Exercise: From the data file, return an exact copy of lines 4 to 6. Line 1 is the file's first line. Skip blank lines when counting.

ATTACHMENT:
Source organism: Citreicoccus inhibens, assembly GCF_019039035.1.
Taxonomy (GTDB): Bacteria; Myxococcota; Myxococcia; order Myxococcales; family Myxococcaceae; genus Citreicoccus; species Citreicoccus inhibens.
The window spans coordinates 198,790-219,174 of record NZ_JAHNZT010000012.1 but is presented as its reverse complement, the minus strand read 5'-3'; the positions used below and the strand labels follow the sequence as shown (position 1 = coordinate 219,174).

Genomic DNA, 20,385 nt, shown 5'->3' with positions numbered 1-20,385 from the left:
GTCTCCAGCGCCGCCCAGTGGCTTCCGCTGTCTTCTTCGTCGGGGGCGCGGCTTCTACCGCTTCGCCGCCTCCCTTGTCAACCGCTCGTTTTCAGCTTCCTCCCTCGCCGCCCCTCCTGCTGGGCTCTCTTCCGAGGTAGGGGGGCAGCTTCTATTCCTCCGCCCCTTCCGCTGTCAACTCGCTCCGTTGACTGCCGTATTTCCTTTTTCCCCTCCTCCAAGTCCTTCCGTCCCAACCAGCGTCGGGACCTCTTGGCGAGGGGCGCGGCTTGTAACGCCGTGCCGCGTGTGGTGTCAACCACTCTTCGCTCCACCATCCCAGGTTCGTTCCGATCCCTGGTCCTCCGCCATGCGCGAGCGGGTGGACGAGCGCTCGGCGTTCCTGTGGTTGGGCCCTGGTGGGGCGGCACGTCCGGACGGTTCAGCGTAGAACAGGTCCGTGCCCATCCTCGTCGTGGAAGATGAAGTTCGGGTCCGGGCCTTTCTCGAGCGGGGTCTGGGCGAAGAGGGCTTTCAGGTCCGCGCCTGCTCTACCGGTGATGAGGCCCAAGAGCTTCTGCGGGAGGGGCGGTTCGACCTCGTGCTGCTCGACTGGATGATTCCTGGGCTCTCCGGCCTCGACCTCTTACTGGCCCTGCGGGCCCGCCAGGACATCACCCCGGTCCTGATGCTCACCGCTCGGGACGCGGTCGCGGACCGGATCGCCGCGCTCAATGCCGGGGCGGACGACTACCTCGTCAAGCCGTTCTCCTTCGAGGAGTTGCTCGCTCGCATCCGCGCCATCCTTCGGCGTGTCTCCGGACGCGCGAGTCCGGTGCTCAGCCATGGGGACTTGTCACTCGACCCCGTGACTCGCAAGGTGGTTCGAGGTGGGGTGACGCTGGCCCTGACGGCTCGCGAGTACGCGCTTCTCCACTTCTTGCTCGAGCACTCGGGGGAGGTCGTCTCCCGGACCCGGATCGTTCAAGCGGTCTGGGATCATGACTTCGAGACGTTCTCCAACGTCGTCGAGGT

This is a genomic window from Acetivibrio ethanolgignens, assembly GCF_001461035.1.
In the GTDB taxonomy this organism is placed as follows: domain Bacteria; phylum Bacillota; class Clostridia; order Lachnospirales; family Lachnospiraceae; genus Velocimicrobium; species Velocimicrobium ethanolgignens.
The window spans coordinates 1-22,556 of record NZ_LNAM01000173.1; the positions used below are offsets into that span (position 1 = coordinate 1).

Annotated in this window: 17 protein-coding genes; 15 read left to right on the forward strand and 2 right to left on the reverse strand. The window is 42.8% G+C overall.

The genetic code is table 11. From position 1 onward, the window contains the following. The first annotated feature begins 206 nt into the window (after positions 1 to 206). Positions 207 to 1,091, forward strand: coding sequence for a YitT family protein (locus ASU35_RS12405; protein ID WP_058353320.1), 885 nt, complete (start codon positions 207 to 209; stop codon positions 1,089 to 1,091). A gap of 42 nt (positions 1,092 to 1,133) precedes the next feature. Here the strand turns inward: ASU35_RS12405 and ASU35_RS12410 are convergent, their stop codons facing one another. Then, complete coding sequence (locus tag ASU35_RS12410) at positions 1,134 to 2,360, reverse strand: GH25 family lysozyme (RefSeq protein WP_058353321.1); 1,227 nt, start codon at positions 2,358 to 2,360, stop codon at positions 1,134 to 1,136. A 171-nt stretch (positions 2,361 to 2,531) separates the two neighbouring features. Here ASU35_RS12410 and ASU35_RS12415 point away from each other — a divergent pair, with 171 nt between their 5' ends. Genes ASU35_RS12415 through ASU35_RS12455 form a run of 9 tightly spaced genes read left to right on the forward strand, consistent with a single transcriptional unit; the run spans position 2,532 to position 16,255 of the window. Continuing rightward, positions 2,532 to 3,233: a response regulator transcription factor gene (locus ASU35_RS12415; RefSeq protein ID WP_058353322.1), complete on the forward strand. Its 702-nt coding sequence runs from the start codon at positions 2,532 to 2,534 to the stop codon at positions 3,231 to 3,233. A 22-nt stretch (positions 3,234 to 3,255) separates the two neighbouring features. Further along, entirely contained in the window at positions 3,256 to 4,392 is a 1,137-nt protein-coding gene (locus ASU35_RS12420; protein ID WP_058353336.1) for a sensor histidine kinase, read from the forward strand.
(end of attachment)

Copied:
Genomic DNA, 20,385 nt, shown 5'->3' with positions numbered 1-20,385 from the left:
GTCTCCAGCGCCGCCCAGTGGCTTCCGCTGTCTTCTTCGTCGGGGGCGCGGCTTCTACCGCTTCGCCGCCTCCCTTGTCAACCGCTCGTTTTCAGCTTCCTCCCTCGCCGCCCCTCCTGCTGGGCTCTCTTCCGAGGTAGGGGGGCAGCTTCTATTCCTCCGCCCCTTCCGCTGTCAACTCGCTCCGTTGACTGCCGTATTTCCTTTTTCCCCTCCTCCAAGTCCTTCCGTCCCAACCAGCGTCGGGACCTCTTGGCGAGGGGCGCGGCTTGTAACGCCGTGCCGCGTGTGGTGTCAACCACTCTTCGCTCCACCATCCCAGGTTCGTTCCGATCCCTGGTCCTCCGCCATGCGCGAGCGGGTGGACGAGCGCTCGGCGTTCCTGTGGTTGGGCCCTGGTGGGGCGGCACGTCCGGACGGTTCAGCGTAGAACAGGTCCGTGCCCATCCTCGTCGTGGAAGATGAAGTTCGGGTCCGGGCCTTTCTCGAGCGGGGTCTGGGCGAAGAGGGCTTTCAGGTCCGCGCCTGCTCTACCGGTGATGAGGCCCAAGAGCTTCTGCGGGAGGGGCGGTTCGACCTCGTGCTGCTCGACTGGATGATTCCTGGGCTCTCCGGCCTCGACCTCTTACTGGCCCTGCGGGCCCGCCAGGACATCACCCCGGTCCTGATGCTCACCGCTCGGGACGCGGTCGCGGACCGGATCGCCGCGCTCAATGCCGGGGCGGACGACTACCTCGTCAAGCCGTTCTCCTTCGAGGAGTTGCTCGCTCGCATCCGCGCCATCCTTCGGCGTGTCTCCGGACGCGCGAGTCCGGTGCTCAGCCATGGGGACTTGTCACTCGACCCCGTGACTCGCAAGGTGGTTCGAGGTGGGGTGACGCTGGCCCTGACGGCTCGCGAGTACGCGCTTCTCCACTTCTTGCTCGAGCACTCGGGGGAGGTCGTCTCCCGGACCCGGATCGTTCAAGCGGTCTGGGATCATGACTTCGAGACGTTCTCCAACGTCGTCGAGGT

This is a genomic window from Acetivibrio ethanolgignens, assembly GCF_001461035.1.